— Larry Kudlow (@larry_kudlow) March 15, 2018
— John Tamny (@johntamny) March 15, 2018
— Contra Krugman (@ContraKrugman) March 14, 2018
Larry Kudlow and Steve Moore in today’s Wall Street Journal.
Brian Domitrovic offers a concise history of tariffs at Forbes.com:
A tariff “for revenue” was one where a rate was set low enough for the good in question to flow into the country in sufficient quantity to bring in increasing receipts to the government. A “prohibitive” tariff was one that was so high, receipts would go up if a rate were lowered. The “Laffer curve” concept was the most discussed theorem in political-economic debates in the United States in the 19th century.
Today’s Larry Kudlow radio program:
Ryan Ellis at Forbes.com on the tax increases Democrats want to deliver:
Instead of figuring out how to raise taxes, Congressional Democrats would do better to work in a bipartisan manner to make the middle class and pro-jobs tax relief just passed into law permanent. A rising tide lifts all boats.
He took on New Jersey’s Clifford Case and forever changed the way Reagan conservatives talked about the economy.
But it was Bell’s role in the emergence of “supply-side economics” that cemented his stature in American politics. I rate him among the top four figures in that emergence, along with Jude Wanniski, editorial writer and commentator for The Wall Street Journal; his boss, Robert Bartley, who ran the Journal’s editorial page; Congressman Jack Kemp of New York, at that time famous mostly as a former NFL quarterback for the Buffalo Bills but later highly influential politically; and Bell.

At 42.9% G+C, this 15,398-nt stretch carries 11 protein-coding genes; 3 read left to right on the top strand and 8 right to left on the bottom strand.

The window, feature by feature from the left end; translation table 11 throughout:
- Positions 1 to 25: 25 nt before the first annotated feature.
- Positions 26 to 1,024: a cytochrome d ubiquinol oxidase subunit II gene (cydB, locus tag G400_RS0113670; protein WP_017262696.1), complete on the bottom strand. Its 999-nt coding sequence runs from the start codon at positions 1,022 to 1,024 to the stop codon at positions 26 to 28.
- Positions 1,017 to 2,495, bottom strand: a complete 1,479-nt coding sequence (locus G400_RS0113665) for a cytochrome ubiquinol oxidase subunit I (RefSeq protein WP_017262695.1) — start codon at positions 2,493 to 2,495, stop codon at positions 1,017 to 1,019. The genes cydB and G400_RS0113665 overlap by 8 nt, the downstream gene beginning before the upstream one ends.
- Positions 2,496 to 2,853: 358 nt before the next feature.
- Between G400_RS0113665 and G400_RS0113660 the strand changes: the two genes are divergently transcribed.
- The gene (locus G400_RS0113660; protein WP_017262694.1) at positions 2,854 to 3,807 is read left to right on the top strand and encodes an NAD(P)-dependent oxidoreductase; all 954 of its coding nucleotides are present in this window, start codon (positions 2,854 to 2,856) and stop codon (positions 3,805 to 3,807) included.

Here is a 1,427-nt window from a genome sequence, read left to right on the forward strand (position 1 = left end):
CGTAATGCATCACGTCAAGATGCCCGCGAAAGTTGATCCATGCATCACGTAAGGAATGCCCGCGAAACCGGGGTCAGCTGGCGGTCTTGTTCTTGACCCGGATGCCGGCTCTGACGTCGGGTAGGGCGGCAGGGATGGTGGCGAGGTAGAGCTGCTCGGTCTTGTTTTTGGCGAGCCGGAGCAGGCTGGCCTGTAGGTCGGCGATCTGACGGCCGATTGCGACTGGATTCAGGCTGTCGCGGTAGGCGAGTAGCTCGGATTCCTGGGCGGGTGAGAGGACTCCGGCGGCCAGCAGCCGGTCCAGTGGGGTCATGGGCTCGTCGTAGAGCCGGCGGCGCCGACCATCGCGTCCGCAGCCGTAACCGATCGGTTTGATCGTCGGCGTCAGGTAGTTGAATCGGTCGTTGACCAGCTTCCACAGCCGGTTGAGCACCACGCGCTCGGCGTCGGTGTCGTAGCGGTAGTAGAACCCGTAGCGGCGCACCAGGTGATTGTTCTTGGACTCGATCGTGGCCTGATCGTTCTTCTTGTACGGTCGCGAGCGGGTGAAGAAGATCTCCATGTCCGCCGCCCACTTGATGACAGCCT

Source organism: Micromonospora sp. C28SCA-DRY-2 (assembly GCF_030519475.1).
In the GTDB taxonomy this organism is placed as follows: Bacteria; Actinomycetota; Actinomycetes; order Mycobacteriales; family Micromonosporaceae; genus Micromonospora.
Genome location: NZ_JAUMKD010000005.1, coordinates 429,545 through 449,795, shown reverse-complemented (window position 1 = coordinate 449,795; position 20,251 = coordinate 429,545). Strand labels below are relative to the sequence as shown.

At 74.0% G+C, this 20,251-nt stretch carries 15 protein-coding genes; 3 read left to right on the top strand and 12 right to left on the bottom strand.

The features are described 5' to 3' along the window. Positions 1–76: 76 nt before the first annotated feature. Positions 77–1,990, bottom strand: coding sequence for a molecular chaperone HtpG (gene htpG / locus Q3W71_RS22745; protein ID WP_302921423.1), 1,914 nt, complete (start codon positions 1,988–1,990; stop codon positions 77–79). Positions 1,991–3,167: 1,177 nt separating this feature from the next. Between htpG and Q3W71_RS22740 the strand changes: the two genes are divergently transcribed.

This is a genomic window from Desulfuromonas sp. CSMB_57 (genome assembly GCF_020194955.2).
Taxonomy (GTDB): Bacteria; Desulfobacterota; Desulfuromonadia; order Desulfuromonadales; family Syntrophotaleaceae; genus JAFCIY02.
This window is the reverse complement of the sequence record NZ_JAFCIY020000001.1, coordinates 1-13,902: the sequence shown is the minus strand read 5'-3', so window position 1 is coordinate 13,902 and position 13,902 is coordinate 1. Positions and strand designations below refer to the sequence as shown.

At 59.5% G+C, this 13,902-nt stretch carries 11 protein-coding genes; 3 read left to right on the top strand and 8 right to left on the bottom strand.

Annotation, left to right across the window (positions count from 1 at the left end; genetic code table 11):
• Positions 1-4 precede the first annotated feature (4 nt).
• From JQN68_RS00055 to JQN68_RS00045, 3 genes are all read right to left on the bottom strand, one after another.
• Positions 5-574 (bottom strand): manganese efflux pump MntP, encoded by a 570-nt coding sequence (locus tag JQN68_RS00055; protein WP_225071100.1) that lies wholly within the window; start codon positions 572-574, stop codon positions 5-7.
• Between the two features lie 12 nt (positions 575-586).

Wanniski, a kinetic figure who operated in a constant state of intensity as if the fate of the world hinged on his latest insight, crafted the argument that America’s growing problem of “stagflation”—economic stagnation mixed with inflation—stemmed from insufficient attention to the supply side of the economy. He sold the idea to Bartley, who turned his editorial page into a kind of journalistic billboard on behalf of this outlier concept. Kemp, reading Wanniski’s Journal editorials (and a particularly influential piece of commentary by him in The National Observer), sought out Wanniski and Bartley with offers to press the cause in Congress. Then Jeff Bell became the first person to test the resonance of the concept on the hustings.